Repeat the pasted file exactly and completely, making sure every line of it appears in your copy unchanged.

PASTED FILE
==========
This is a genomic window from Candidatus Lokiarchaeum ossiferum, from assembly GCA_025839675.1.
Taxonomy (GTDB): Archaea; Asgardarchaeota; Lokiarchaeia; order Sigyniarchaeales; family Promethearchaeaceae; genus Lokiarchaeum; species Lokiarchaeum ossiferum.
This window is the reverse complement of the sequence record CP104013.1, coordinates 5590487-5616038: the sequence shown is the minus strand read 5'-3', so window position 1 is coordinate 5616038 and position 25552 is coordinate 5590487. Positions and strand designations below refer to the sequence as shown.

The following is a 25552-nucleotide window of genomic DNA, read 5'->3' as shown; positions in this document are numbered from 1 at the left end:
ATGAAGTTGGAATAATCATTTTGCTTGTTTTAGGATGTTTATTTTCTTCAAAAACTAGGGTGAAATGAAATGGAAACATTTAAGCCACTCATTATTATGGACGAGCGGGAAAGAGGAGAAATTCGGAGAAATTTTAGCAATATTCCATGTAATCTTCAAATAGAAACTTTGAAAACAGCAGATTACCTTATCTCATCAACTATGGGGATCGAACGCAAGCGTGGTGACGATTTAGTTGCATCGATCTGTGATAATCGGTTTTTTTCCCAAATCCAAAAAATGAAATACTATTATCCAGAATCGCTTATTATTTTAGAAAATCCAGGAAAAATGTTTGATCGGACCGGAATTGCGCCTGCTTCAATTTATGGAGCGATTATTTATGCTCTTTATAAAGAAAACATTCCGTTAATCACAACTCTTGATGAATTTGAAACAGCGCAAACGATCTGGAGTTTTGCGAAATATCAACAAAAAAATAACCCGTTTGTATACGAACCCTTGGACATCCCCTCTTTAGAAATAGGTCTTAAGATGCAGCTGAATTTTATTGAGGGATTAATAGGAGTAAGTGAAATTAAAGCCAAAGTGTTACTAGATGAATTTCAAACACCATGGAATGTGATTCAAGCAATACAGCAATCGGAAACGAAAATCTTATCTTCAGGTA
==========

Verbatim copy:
This is a genomic window from Candidatus Lokiarchaeum ossiferum, from assembly GCA_025839675.1.
Taxonomy (GTDB): Archaea; Asgardarchaeota; Lokiarchaeia; order Sigyniarchaeales; family Promethearchaeaceae; genus Lokiarchaeum; species Lokiarchaeum ossiferum.
This window is the reverse complement of the sequence record CP104013.1, coordinates 5590487-5616038: the sequence shown is the minus strand read 5'-3', so window position 1 is coordinate 5616038 and position 25552 is coordinate 5590487. Positions and strand designations below refer to the sequence as shown.

The following is a 25552-nucleotide window of genomic DNA, read 5'->3' as shown; positions in this document are numbered from 1 at the left end:
ATGAAGTTGGAATAATCATTTTGCTTGTTTTAGGATGTTTATTTTCTTCAAAAACTAGGGTGAAATGAAATGGAAACATTTAAGCCACTCATTATTATGGACGAGCGGGAAAGAGGAGAAATTCGGAGAAATTTTAGCAATATTCCATGTAATCTTCAAATAGAAACTTTGAAAACAGCAGATTACCTTATCTCATCAACTATGGGGATCGAACGCAAGCGTGGTGACGATTTAGTTGCATCGATCTGTGATAATCGGTTTTTTTCCCAAATCCAAAAAATGAAATACTATTATCCAGAATCGCTTATTATTTTAGAAAATCCAGGAAAAATGTTTGATCGGACCGGAATTGCGCCTGCTTCAATTTATGGAGCGATTATTTATGCTCTTTATAAAGAAAACATTCCGTTAATCACAACTCTTGATGAATTTGAAACAGCGCAAACGATCTGGAGTTTTGCGAAATATCAACAAAAAAATAACCCGTTTGTATACGAACCCTTGGACATCCCCTCTTTAGAAATAGGTCTTAAGATGCAGCTGAATTTTATTGAGGGATTAATAGGAGTAAGTGAAATTAAAGCCAAAGTGTTACTAGATGAATTTCAAACACCATGGAATGTGATTCAAGCAATACAGCAATCGGAAACGAAAATCTTATCTTCAGGTA